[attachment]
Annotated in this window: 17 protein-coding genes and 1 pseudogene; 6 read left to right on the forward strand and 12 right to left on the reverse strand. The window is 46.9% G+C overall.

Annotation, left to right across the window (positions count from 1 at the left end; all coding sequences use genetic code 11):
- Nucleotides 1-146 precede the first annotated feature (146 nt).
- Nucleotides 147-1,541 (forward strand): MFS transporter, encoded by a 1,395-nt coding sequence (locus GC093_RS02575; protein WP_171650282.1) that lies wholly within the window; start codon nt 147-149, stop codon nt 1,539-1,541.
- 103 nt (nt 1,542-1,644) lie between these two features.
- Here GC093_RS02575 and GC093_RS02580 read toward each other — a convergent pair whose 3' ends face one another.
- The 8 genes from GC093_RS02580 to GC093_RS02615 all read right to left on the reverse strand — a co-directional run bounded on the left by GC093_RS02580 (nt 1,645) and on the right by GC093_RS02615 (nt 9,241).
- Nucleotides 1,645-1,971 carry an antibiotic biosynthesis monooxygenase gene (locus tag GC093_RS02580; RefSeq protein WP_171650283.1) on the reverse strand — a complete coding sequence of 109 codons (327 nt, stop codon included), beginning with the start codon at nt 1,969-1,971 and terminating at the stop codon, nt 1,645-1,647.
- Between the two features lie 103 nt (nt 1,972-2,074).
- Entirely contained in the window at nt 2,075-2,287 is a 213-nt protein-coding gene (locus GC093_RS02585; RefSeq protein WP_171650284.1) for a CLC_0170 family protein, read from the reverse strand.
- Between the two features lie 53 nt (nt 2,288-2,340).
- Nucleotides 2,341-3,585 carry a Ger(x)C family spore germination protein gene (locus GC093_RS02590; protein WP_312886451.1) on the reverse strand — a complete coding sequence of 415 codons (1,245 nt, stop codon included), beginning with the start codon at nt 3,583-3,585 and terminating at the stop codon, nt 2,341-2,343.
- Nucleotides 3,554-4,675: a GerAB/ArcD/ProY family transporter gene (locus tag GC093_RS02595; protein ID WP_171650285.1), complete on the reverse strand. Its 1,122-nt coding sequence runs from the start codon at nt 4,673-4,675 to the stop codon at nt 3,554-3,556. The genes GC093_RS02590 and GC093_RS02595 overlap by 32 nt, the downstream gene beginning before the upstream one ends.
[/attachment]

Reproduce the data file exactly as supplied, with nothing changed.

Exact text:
Annotated in this window: 17 protein-coding genes and 1 pseudogene; 6 read left to right on the forward strand and 12 right to left on the reverse strand. The window is 46.9% G+C overall.

Annotation, left to right across the window (positions count from 1 at the left end; all coding sequences use genetic code 11):
- Nucleotides 1-146 precede the first annotated feature (146 nt).
- Nucleotides 147-1,541 (forward strand): MFS transporter, encoded by a 1,395-nt coding sequence (locus GC093_RS02575; protein WP_171650282.1) that lies wholly within the window; start codon nt 147-149, stop codon nt 1,539-1,541.
- 103 nt (nt 1,542-1,644) lie between these two features.
- Here GC093_RS02575 and GC093_RS02580 read toward each other — a convergent pair whose 3' ends face one another.
- The 8 genes from GC093_RS02580 to GC093_RS02615 all read right to left on the reverse strand — a co-directional run bounded on the left by GC093_RS02580 (nt 1,645) and on the right by GC093_RS02615 (nt 9,241).
- Nucleotides 1,645-1,971 carry an antibiotic biosynthesis monooxygenase gene (locus tag GC093_RS02580; RefSeq protein WP_171650283.1) on the reverse strand — a complete coding sequence of 109 codons (327 nt, stop codon included), beginning with the start codon at nt 1,969-1,971 and terminating at the stop codon, nt 1,645-1,647.
- Between the two features lie 103 nt (nt 1,972-2,074).
- Entirely contained in the window at nt 2,075-2,287 is a 213-nt protein-coding gene (locus GC093_RS02585; RefSeq protein WP_171650284.1) for a CLC_0170 family protein, read from the reverse strand.
- Between the two features lie 53 nt (nt 2,288-2,340).
- Nucleotides 2,341-3,585 carry a Ger(x)C family spore germination protein gene (locus GC093_RS02590; protein WP_312886451.1) on the reverse strand — a complete coding sequence of 415 codons (1,245 nt, stop codon included), beginning with the start codon at nt 3,583-3,585 and terminating at the stop codon, nt 2,341-2,343.
- Nucleotides 3,554-4,675: a GerAB/ArcD/ProY family transporter gene (locus tag GC093_RS02595; protein ID WP_171650285.1), complete on the reverse strand. Its 1,122-nt coding sequence runs from the start codon at nt 4,673-4,675 to the stop codon at nt 3,554-3,556. The genes GC093_RS02590 and GC093_RS02595 overlap by 32 nt, the downstream gene beginning before the upstream one ends.